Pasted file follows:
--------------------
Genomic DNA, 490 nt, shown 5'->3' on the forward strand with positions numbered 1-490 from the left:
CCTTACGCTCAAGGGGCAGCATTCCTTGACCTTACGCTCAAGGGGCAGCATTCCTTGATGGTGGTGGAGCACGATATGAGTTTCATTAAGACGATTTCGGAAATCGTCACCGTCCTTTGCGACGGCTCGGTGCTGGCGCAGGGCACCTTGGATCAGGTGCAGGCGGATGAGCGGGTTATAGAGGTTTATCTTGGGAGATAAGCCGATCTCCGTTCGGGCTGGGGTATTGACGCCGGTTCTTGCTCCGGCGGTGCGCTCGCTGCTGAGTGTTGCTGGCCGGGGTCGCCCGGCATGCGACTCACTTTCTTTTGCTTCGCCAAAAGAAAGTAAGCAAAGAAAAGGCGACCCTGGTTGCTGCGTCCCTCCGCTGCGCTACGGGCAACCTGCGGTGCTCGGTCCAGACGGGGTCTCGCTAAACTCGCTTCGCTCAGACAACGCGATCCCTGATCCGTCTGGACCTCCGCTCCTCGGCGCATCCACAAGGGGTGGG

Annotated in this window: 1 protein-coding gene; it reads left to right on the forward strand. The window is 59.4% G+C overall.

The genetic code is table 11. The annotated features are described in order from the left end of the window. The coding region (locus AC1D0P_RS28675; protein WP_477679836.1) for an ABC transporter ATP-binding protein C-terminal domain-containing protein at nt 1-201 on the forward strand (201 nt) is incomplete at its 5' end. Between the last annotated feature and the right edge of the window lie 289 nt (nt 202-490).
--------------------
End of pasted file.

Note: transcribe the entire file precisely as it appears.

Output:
Genomic DNA, 490 nt, shown 5'->3' on the forward strand with positions numbered 1-490 from the left:
CCTTACGCTCAAGGGGCAGCATTCCTTGACCTTACGCTCAAGGGGCAGCATTCCTTGATGGTGGTGGAGCACGATATGAGTTTCATTAAGACGATTTCGGAAATCGTCACCGTCCTTTGCGACGGCTCGGTGCTGGCGCAGGGCACCTTGGATCAGGTGCAGGCGGATGAGCGGGTTATAGAGGTTTATCTTGGGAGATAAGCCGATCTCCGTTCGGGCTGGGGTATTGACGCCGGTTCTTGCTCCGGCGGTGCGCTCGCTGCTGAGTGTTGCTGGCCGGGGTCGCCCGGCATGCGACTCACTTTCTTTTGCTTCGCCAAAAGAAAGTAAGCAAAGAAAAGGCGACCCTGGTTGCTGCGTCCCTCCGCTGCGCTACGGGCAACCTGCGGTGCTCGGTCCAGACGGGGTCTCGCTAAACTCGCTTCGCTCAGACAACGCGATCCCTGATCCGTCTGGACCTCCGCTCCTCGGCGCATCCACAAGGGGTGGG

Annotated in this window: 1 protein-coding gene; it reads left to right on the forward strand. The window is 59.4% G+C overall.

The genetic code is table 11. The annotated features are described in order from the left end of the window. The coding region (locus AC1D0P_RS28675; protein WP_477679836.1) for an ABC transporter ATP-binding protein C-terminal domain-containing protein at nt 1-201 on the forward strand (201 nt) is incomplete at its 5' end. Between the last annotated feature and the right edge of the window lie 289 nt (nt 202-490).